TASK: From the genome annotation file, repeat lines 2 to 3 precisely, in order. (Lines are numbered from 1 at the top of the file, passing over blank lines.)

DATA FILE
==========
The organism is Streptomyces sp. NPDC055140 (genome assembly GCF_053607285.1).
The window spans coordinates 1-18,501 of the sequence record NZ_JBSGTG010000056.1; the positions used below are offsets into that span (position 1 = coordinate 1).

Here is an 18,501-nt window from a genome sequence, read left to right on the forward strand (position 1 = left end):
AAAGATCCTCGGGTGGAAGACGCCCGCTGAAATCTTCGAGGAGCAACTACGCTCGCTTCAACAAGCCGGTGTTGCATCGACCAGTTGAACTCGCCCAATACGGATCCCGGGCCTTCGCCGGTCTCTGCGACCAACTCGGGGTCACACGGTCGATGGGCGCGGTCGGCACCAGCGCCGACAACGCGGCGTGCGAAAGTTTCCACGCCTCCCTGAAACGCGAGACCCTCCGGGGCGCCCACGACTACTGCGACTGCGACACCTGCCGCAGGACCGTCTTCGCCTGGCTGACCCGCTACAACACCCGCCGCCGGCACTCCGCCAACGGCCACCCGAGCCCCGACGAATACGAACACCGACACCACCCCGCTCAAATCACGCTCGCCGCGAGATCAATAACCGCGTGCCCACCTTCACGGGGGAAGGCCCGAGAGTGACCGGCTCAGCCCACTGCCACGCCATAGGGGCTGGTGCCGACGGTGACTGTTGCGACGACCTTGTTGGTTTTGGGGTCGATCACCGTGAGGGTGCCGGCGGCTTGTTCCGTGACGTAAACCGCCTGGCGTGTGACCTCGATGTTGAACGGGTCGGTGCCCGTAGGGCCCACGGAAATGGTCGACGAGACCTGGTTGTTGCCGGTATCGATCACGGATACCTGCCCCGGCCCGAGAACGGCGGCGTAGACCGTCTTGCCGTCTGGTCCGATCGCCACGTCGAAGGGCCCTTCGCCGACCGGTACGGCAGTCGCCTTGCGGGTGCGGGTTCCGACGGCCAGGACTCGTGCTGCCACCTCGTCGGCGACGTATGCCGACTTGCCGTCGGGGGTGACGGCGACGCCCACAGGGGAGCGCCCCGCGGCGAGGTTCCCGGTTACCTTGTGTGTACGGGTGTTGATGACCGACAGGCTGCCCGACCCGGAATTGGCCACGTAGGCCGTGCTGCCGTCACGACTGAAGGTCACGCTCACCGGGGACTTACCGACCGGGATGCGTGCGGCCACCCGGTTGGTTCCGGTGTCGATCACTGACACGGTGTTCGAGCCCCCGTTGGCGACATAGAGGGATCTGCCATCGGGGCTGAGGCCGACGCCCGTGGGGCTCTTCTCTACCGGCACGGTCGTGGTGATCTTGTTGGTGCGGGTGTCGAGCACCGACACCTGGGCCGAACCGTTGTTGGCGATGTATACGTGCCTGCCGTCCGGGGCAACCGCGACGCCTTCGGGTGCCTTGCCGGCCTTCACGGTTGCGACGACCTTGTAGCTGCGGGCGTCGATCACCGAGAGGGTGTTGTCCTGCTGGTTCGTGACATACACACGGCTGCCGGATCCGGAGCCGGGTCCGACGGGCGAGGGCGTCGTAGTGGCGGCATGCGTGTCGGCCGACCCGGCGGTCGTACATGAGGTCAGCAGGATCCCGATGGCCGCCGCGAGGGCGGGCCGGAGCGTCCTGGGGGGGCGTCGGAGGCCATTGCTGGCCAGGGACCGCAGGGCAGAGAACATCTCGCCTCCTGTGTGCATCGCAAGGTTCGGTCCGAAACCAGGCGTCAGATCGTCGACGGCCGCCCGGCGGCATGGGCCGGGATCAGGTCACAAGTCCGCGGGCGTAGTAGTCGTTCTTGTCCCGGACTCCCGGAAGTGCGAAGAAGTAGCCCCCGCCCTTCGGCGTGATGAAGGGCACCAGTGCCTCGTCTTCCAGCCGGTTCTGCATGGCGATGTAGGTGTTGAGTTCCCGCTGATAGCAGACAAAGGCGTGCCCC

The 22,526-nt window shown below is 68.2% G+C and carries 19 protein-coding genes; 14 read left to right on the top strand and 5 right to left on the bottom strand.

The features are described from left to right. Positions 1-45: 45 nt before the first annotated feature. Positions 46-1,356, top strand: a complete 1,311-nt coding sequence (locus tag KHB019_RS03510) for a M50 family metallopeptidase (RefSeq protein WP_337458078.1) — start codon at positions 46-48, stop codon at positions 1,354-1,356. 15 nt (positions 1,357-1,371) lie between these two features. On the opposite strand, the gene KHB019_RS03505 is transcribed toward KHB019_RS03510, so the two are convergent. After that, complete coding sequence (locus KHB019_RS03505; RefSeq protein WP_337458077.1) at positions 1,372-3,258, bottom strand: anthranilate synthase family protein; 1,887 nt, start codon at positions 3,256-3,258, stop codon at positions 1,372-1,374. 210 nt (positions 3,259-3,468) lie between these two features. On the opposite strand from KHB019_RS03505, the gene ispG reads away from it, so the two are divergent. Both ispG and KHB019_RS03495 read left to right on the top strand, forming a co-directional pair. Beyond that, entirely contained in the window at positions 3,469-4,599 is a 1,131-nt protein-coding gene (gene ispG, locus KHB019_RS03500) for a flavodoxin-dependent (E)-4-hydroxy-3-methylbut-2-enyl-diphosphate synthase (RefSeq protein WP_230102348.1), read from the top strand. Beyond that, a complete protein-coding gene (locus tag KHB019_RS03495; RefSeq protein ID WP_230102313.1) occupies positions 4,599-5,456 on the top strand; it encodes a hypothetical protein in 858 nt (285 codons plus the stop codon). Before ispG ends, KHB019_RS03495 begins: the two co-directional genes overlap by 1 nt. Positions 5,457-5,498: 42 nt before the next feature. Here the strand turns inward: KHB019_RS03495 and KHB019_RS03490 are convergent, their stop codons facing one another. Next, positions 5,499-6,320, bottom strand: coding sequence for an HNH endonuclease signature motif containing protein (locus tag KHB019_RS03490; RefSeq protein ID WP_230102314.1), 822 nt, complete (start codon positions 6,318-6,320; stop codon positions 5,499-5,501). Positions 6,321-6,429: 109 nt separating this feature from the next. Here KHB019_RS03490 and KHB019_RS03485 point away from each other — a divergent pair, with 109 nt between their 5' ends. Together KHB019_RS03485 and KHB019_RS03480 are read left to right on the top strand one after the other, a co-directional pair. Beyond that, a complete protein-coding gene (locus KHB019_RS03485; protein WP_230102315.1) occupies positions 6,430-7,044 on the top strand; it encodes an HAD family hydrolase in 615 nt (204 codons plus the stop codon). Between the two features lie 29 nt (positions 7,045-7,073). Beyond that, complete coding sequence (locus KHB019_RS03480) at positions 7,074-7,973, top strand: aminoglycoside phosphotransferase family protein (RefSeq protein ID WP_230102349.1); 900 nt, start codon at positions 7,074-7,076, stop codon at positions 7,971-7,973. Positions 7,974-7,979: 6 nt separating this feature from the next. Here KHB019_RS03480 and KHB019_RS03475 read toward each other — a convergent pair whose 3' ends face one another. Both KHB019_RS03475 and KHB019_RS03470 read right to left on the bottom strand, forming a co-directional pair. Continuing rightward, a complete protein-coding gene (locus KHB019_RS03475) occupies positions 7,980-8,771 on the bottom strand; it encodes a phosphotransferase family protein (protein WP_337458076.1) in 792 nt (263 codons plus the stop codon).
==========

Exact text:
The window spans coordinates 1-18,501 of the sequence record NZ_JBSGTG010000056.1; the positions used below are offsets into that span (position 1 = coordinate 1).

Here is an 18,501-nt window from a genome sequence, read left to right on the forward strand (position 1 = left end):